I had a planned c-section but went into labour naturally the day before and progressed without any stimulating drugs (had an epidural when I got to 7cm). Labour progressed well so I thought yipee have gone into labour by myself so I can have a VBAC which I did achieve but not without drama. My uterus ruptured at 10cm. My daughter was born with forceps then I was straight into theatre the first of three times that day. I had a hysterectomy and my bladder also ruptured. I had multiple blood transfusions. I was sedated overnight and in ICU for 3 days. Yes I AM very lucky to be alive.

    I hope my experience helps you make the right decision for you.

  9. #9
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    Welcome Murraylou to our forum. I am so sorry you had a very traumatic experience. I cannot imagine how you must feel about what happened and how it has affected your family. How was your daughter? Did the hospital provide support and counselling? Was there any signs in your labour that something was wrong prior to your uterus rupturing?

    Unfortunately birth sometimes doesn't go to plan and an unexpected outcome can occur even using the best research evidence along with the best care offered by health professionals and/or the hospital. I had an experience as a midwife many years ago when a woman came into a hospital I was working at for her planned third caesarean at full term. We chatted and got along really well. We went of to the operating theatre for her caesarean. During the routine procedure her baby was born flat and not breathing and then she started to haemorrhage profusely. Due to the adhesions (bands of scar tissue that forms after a previous caesarean) that had stuck to internal organs - the surgery was difficult and she lost many litres of blood, her uterus but thankfully not her life. Her baby - who had not been stimulated by labour to breath - took a turn for the worst and almost lost his life as well. Both mother and baby did recover. It was however a very traumatic experience.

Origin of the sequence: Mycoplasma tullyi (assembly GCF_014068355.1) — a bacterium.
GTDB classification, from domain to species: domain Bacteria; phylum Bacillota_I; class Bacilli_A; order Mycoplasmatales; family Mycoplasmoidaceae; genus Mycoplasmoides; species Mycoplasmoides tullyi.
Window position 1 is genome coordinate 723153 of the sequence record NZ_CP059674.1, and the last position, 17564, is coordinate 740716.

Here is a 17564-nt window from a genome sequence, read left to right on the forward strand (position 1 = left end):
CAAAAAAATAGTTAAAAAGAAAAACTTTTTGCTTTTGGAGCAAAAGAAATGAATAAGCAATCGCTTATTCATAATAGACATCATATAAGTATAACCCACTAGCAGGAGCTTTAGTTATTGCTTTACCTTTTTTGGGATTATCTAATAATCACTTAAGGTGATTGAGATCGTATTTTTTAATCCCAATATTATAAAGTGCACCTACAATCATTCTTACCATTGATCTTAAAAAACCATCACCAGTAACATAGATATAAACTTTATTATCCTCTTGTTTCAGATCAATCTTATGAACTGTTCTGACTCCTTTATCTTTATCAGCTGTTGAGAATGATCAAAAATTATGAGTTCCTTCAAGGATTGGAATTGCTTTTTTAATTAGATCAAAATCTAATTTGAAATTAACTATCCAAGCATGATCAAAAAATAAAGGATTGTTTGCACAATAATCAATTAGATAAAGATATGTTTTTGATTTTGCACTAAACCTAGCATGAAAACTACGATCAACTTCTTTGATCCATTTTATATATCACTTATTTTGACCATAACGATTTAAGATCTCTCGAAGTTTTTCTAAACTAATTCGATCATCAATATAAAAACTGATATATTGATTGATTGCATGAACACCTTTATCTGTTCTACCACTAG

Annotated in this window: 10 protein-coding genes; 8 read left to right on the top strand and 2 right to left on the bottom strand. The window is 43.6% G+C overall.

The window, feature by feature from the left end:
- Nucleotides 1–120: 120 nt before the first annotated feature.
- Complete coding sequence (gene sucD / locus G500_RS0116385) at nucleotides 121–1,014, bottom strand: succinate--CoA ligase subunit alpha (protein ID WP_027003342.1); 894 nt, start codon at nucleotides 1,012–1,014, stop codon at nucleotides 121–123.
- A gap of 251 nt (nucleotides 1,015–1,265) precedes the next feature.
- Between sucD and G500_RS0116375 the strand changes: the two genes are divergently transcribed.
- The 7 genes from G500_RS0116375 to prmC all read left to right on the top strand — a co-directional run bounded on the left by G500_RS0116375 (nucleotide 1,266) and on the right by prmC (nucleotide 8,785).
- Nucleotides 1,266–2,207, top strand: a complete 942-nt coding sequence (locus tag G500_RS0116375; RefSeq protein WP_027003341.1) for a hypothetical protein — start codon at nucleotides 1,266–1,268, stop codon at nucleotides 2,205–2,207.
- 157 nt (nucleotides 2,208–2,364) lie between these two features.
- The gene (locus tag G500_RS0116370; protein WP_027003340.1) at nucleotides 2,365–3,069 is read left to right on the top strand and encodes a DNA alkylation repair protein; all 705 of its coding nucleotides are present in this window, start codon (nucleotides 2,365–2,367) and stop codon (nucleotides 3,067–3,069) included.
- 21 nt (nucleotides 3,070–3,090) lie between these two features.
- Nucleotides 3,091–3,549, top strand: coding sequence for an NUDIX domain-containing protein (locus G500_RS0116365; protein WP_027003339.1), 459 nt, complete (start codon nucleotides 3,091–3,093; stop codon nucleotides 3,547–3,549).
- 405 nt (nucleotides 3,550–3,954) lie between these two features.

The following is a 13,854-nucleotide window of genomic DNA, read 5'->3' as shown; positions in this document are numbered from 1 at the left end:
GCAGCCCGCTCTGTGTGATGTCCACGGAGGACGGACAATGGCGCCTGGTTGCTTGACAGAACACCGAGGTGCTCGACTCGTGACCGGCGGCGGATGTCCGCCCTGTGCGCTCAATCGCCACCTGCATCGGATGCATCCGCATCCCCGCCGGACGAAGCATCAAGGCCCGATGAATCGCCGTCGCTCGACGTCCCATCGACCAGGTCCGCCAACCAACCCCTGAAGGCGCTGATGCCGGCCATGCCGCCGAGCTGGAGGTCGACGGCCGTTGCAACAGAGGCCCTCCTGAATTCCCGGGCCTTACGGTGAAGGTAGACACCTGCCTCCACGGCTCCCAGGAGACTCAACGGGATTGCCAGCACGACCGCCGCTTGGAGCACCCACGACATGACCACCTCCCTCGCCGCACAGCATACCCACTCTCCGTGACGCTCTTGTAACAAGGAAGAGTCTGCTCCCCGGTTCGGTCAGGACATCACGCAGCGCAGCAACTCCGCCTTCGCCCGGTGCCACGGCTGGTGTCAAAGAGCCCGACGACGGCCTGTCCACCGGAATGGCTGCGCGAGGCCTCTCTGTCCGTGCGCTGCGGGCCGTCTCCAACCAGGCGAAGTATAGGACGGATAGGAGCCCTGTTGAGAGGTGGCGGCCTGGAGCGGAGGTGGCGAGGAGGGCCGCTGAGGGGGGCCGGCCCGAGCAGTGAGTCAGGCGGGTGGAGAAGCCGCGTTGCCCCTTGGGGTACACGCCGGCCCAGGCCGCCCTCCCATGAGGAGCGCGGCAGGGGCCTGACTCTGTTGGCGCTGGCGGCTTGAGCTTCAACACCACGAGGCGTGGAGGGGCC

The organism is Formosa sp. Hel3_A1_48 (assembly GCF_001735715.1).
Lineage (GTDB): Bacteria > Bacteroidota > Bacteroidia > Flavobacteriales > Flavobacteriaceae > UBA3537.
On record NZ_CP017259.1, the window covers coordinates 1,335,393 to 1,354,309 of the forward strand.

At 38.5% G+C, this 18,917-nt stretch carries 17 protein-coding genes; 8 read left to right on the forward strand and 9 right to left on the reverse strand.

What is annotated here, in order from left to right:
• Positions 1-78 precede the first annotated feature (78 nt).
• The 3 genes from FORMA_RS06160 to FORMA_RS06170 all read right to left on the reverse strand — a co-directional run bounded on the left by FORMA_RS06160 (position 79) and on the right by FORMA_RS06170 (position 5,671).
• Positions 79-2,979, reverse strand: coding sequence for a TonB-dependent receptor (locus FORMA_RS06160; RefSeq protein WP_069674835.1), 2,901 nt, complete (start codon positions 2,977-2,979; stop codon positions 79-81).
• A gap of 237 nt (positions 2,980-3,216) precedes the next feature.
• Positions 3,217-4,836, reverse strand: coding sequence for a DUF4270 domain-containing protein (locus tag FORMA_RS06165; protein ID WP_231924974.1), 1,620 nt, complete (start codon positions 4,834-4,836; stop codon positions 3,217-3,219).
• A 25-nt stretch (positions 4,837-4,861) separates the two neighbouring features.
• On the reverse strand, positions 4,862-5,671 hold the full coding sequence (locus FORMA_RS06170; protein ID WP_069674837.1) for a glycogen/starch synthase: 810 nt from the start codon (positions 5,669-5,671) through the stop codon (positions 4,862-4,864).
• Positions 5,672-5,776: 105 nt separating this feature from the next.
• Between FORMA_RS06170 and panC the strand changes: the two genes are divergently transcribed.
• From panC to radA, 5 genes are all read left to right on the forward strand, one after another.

If there is any thing we can do for you to provide support Murraylou - please let us know.
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  10. #10
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    I had a successful VBAC at home in January this year. There were no issues from my previous c/s during or after the birth (which was exciting for me but uneventful from a medical point of view!).

    I hope you also have a good birth next month and are able to get the care and support you need.

  11. #11
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    Hi Lucky120,

    Wishing you all the best for your upcoming labor and birth. I supported a beautiful VBAC last weekend (was their second son also) and it was such a positive experience for the lady and her partner who had an emergency c-section for the birth of their first son. Everything went smoothly and as she birthed in the birth centre, no additional pressures or restrictions were placed on her even though she was a VBAC Muma.